Free agency can occasionally be a path to the playoffs in the NFL. In 2001 the Patriots signed 17 lower- and middle-tier free agents and rode them to the Super Bowl title. But the New England personnel man behind that haul, Scott Pioli, isn't normally a free-agency man. He's always believed that the clearest path to the playoffs is to strike gold on draft weekend.
Pioli left his Belichickian cocoon in 2009 to become the Chiefs' general manager and is back to his drafting magic. How have his first two classes rated? His first gets a middling grade; defensive linemen Tyson Jackson and Alex Magee and kicker Ryan Succop have stuck in prominent roles. And though it's way too early to accurately judge the 2010 draft, early indications are that Pioli did even better with this year's crop, which is a big reason why the Chiefs, who were 4--12 last year, are 3--0. Four of the starters in Sunday's 31--10 win over the 49ers were drafted in April; two more nonstarters, including nickelback and punt returner Javier Arenas, also played prominent roles.
Back in the spring Kansas City was very interested in signing restricted free-agent runner/receiver/returner Darren Sproles of the Chargers. But San Diego beat Pioli to the punch, re-signing Sproles. So for a fraction of the average-per-year money, the Chiefs used the 36th pick in the draft on the Sproles of this year's draft: Ole Miss runner/receiver/returner Dexter McCluster. In his first game in the league, McCluster returned a punt a franchise-record 94 yards for a touchdown. On Sunday, McCluster made his first start, and he caught a 31-yard touchdown pass from Matt Cassel.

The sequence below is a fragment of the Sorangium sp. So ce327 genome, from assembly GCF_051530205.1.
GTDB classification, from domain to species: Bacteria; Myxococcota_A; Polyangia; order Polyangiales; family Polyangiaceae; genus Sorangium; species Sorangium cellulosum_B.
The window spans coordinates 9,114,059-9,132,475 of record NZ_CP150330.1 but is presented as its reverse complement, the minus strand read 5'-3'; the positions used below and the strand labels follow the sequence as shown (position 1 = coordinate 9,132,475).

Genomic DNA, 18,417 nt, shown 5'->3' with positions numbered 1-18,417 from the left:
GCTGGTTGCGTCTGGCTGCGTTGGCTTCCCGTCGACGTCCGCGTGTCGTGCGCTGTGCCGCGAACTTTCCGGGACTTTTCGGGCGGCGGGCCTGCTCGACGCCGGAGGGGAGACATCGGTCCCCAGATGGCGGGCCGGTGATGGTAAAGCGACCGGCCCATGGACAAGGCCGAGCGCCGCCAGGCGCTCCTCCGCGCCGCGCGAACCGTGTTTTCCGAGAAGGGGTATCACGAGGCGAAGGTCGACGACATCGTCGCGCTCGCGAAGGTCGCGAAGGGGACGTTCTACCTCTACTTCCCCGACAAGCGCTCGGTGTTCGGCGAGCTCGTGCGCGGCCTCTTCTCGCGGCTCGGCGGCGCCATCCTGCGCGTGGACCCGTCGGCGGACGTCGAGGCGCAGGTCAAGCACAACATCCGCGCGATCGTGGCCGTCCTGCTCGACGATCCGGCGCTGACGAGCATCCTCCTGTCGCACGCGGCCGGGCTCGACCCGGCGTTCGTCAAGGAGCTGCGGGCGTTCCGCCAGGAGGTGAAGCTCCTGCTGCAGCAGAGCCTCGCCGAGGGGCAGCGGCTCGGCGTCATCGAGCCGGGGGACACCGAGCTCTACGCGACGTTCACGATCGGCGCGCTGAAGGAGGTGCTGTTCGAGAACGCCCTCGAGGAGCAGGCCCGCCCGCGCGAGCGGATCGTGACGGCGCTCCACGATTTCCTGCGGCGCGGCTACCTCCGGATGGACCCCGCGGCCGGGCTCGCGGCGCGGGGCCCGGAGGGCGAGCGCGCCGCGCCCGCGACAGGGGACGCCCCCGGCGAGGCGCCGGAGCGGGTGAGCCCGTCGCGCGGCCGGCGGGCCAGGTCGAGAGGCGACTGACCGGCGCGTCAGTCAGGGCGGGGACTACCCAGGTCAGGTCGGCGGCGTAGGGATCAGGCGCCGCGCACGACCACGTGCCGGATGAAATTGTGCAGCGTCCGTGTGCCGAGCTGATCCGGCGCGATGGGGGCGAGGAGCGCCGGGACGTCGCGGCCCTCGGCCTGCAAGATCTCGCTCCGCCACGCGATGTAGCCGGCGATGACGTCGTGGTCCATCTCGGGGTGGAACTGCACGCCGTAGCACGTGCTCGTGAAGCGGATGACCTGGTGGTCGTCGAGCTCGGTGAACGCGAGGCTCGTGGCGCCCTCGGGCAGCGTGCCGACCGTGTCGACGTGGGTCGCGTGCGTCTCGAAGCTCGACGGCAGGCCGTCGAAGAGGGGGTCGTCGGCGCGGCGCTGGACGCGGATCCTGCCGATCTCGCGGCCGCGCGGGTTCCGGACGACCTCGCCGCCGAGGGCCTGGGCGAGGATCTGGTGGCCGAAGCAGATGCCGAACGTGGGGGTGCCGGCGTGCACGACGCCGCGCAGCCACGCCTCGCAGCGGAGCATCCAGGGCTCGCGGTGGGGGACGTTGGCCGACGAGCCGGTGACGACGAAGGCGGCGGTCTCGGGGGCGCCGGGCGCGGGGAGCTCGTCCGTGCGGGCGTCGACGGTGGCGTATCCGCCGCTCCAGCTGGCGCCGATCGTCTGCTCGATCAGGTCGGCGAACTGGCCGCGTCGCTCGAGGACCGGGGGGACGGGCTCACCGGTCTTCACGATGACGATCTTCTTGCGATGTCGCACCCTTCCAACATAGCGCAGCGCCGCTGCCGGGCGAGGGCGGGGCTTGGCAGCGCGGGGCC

"Last year," said coach Todd Haley, who also has his fingerprints on the draft, "we were so involved with hiring coaches and establishing a program. This year I spent much more time looking at the prospects, and McCluster's a guy I really fell in love with."
Pioli placed an emphasis on character this year. His top five picks were captains on their college teams. Iowa coach Kirk Ferentz told Pioli that tight end Tony Moeaki was one of the three most important players in his program in the coach's 11-year tenure at the school, and even though Moeaki averaged only 15 catches a year at Iowa, Pioli took him in the third round. Now Moeaki is a starter, and he's been thrown to more times (19) and has more catches (12) than any other receiver on the team.
So far, so good. Who'd have thought the Chiefs, 10--38 in the last three seasons, would have a two-game lead in the AFC West entering October? We'll soon find out if they're for real. After a bye this week, Kansas City travels to Indianapolis and Houston.
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PICK OF THE WEEK
Pats at Dolphins
The early-season round-robin among the power players of the AFC East wraps up on Monday night in front of the South Beach glitterati. The Jets, Patriots and Dolphins are all 2--1, but the Jets have a 2--0 edge in common games, having beaten both New England and Miami. So Monday's game could have major tiebreaker implications. Because New England's defense has been so generous—allowing 27.3 points a game and a dreadful 69.4% completion rate—the Patriots might need the game to be a shootout for them to have a chance to win. The key player, ironically, could be New England running back Danny Woodhead(below), cut by the Jets in September and now in place to take up the slack after the injury to Kevin Faulk, the team's ace third-down back. Dolphins 30, Pats 23
Photograph by MIKE RANSDELL/KANSAS CITY STAR/MCT/LANDOV
NEW HEIGHTS McCluster's TD helped the Chiefs to their first three-game winning streak in four years.